an intresting but clumsy method of finding addition all clues.

or was there somthing else besided checking all the other grids for solution markups? that found the "2"

and did you go through and remove 1 clue at at time for all the givens and verify all soution counts for the same repeating clue in all those none single solution grids?

i have done similar things for easter monster with removing 1 clue and adding in issomorphic variations to find additional clues.

there is a few that produce a solution count of 3 on that puzzle.

with a handfull of identical clues.
very tedious....
Some do, some teach, the rest look it up.
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Postby coloin » Sun Nov 23, 2008 1:19 pm

I was just demonstrating with the data, its not how I do it !

The insertion is revealed to me by the "real" pm grid courtesy of Havard's Sudoku Architect !

With hindsight, in effect all I am saying is that the 2@r6c2 can be inserted without any information gained from the 8@r3c6. This is the only clue in tarx0075 puzzle which has this feature.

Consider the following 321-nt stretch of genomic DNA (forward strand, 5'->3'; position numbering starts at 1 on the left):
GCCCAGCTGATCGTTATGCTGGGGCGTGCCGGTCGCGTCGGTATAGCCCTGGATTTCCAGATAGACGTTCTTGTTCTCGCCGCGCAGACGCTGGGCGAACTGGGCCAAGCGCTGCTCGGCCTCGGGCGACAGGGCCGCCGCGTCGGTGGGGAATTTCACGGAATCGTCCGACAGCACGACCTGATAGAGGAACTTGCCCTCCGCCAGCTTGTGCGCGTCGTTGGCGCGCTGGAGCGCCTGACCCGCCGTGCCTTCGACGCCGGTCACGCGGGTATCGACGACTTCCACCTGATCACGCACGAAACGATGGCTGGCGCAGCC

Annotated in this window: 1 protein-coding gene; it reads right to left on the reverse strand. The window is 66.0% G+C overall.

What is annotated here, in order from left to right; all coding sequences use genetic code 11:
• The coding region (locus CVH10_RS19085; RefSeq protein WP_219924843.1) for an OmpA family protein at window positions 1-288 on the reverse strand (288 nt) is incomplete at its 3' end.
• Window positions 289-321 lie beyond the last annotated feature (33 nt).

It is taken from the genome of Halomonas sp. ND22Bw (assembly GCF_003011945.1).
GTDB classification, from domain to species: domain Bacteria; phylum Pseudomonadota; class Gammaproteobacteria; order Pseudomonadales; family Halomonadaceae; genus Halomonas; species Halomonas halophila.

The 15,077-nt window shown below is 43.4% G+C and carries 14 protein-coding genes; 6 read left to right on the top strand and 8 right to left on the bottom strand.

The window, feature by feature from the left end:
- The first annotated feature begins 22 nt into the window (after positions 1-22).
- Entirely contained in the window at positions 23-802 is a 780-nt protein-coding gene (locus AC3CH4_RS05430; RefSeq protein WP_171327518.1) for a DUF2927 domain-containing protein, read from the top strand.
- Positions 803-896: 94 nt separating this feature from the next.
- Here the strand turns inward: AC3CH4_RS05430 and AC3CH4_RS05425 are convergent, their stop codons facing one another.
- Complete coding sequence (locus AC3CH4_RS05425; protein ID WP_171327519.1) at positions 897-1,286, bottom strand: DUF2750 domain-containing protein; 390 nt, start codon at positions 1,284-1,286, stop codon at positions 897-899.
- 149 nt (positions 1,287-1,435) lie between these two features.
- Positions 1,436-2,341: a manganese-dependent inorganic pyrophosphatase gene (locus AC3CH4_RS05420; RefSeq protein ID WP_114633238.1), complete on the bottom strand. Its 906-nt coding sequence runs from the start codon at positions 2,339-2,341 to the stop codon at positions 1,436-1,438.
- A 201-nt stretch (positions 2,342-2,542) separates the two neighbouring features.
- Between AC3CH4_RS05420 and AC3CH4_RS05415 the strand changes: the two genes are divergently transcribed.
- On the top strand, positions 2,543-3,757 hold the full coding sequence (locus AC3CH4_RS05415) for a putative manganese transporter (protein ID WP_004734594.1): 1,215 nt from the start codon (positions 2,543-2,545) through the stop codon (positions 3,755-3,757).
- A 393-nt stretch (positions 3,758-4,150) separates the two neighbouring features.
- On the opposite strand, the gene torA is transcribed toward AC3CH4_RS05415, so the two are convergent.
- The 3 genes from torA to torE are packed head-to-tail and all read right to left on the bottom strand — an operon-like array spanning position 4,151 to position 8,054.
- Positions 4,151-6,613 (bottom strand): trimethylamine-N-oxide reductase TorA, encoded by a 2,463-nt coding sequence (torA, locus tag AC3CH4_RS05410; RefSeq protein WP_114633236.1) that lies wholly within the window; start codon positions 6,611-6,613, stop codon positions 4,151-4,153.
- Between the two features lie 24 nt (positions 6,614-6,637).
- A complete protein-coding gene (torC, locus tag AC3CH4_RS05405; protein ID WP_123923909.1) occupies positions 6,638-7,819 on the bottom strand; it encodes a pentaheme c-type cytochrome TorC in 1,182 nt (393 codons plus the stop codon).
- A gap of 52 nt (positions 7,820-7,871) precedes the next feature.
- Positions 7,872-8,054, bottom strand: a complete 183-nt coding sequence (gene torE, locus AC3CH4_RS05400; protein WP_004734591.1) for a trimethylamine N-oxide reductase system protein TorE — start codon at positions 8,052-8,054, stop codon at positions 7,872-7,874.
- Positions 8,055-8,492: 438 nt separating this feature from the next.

C
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Postby StrmCkr » Sun Nov 23, 2008 5:53 pm

oh, i was wondering...
just guessed at what you where doing.

i have done it the backwards way... removing clues looking at clue counts of remaing grids seeing if similar clues are still identified.

then looking at the coversets "pm" that are intact. or exposed that still cause that expression... which becomes long and tedious...

i was exploring this option to see if some data set exsits from beging and at each point of construction and if various constructs still expose the same clues... even with reduction of specific clues...
Some do, some teach, the rest look it up.
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Postby champagne » Sun Nov 23, 2008 10:27 pm

coloin wrote:Confirmatory details, this is the only n-1 subpuzzle from tarx0075 which shows an insertable clue.


Hi coloin,

Quite clear now. Let me react as I feel it.

Some similarities with Allan Barker underlying way to find eliminations/assignments.

No problem to apply that procedure using a computer,

But what can we do out of it for players:?:

In Allan Barker method, I have been first hooked by the Sets / Link Sets construction. This is something a players can smell.

I am slightly disappointed that applying the rules is not so easy when fighting against hardest, but I am convinced Allan will improve the way he expess rank within a complex structure.

One should find a similar way to operate using your idea (I was surprised seeing that it works).:D

Nothing to object for example to the downgrading of the given to apply Allan Barker model (we are just not used to doing it).

A new meditation starts. At least for me, this is quite new.

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Postby coloin » Mon Nov 24, 2008 6:03 am